A diagram shows the unique rabbit hole-like tunnels electrons use to travel through a new type of synthetic crystal. Photo by Princeton University
PRINCETON, N.J., March 10 (UPI) -- Electrons normally travel on the surface of crystals, but a newly developed synthetic crystal features tiny tunnels through which electrons transport themselves.
"It is like these electrons go down a rabbit hole and show up on the opposite surface," Ali Yazdani, a physics professor at Princeton University, said in a press release. "You don't find anything else like this in other materials."
The crystal is made of layers of tantalum and arsenic. It is a type of material called a Weyl semi-metal, named for its contradictory qualities of both conducting and blocking electrons.
While monitoring the path of electrons across the crystals surface, researchers realized some of the electrons were disappearing into the crystal's innards. Experiments suggest the electrons can only be sucked into the so-called rabbit holes if they're traveling at the right speed and in the proper direction -- if they have the so-called Weyl momentum.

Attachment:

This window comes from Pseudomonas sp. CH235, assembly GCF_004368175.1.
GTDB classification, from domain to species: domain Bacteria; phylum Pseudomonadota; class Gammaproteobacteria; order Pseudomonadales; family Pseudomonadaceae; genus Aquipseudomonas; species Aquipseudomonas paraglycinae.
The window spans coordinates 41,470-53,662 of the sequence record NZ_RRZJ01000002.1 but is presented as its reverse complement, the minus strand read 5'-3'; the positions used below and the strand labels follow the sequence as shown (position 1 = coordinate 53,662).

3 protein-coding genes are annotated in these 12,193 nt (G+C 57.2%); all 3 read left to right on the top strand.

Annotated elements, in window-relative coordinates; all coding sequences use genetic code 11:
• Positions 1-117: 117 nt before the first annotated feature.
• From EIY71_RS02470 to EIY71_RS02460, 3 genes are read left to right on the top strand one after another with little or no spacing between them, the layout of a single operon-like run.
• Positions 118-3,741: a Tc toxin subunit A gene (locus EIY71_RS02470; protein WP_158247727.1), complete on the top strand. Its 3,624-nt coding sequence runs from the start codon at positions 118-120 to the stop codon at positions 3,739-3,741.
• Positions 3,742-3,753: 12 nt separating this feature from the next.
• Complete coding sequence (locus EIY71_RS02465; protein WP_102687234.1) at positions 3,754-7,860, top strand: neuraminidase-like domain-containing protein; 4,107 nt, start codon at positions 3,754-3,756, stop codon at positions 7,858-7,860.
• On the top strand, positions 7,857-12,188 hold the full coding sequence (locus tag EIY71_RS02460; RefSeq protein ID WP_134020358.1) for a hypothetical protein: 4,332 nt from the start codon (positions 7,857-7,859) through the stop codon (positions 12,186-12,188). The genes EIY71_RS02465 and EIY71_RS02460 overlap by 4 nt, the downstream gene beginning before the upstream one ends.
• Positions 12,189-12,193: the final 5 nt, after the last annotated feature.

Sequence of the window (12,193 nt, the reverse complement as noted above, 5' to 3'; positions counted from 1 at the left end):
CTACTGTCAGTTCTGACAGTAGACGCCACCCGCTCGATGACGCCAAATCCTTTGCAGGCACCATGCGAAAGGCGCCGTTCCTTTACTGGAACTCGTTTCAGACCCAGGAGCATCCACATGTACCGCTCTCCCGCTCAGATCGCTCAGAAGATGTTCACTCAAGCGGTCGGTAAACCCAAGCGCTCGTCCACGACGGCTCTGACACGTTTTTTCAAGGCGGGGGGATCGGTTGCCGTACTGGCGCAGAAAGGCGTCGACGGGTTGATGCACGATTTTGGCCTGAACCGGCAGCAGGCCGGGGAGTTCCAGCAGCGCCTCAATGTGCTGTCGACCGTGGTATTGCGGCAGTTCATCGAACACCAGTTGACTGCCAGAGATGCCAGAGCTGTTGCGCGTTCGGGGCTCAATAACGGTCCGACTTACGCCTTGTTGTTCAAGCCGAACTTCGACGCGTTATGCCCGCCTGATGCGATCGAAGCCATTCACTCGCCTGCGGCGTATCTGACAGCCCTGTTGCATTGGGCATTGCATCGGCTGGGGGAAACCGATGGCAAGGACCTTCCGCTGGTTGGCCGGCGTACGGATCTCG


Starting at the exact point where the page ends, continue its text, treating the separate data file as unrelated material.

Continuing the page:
The points at which the electrons disappear are called Weyl points. Researchers believe the points come in pairs -- an entrance and exit ramp.
"It is as if you have an electron on one surface, and it is cruising along, and when it hits some special value of momentum, it sinks into the crystal and appears on the opposite surface," Yazdani reiterated.
Two scientists working in Yazdini's lab, postdoctoral researcher Hiroyuki Inoue and graduate student Andras Gyenis, used a scanning tunneling microscope to observe the waves created by the disappearing electrons. The results confused the researchers.
"Some of the interference patterns that we expected to see were missing," Yazdani said.
But in conferring with other physicists, the researchers realized the patterns made sense if the electrons were being sucked down into the crystal.
Researchers are now looking for similar electron behavior in other types of crystal. The material could be used to build speedier electronic devices, but first scientists need to find ways to study and better understand these unique conductive tunnels
The new research was published this week in the journal Science.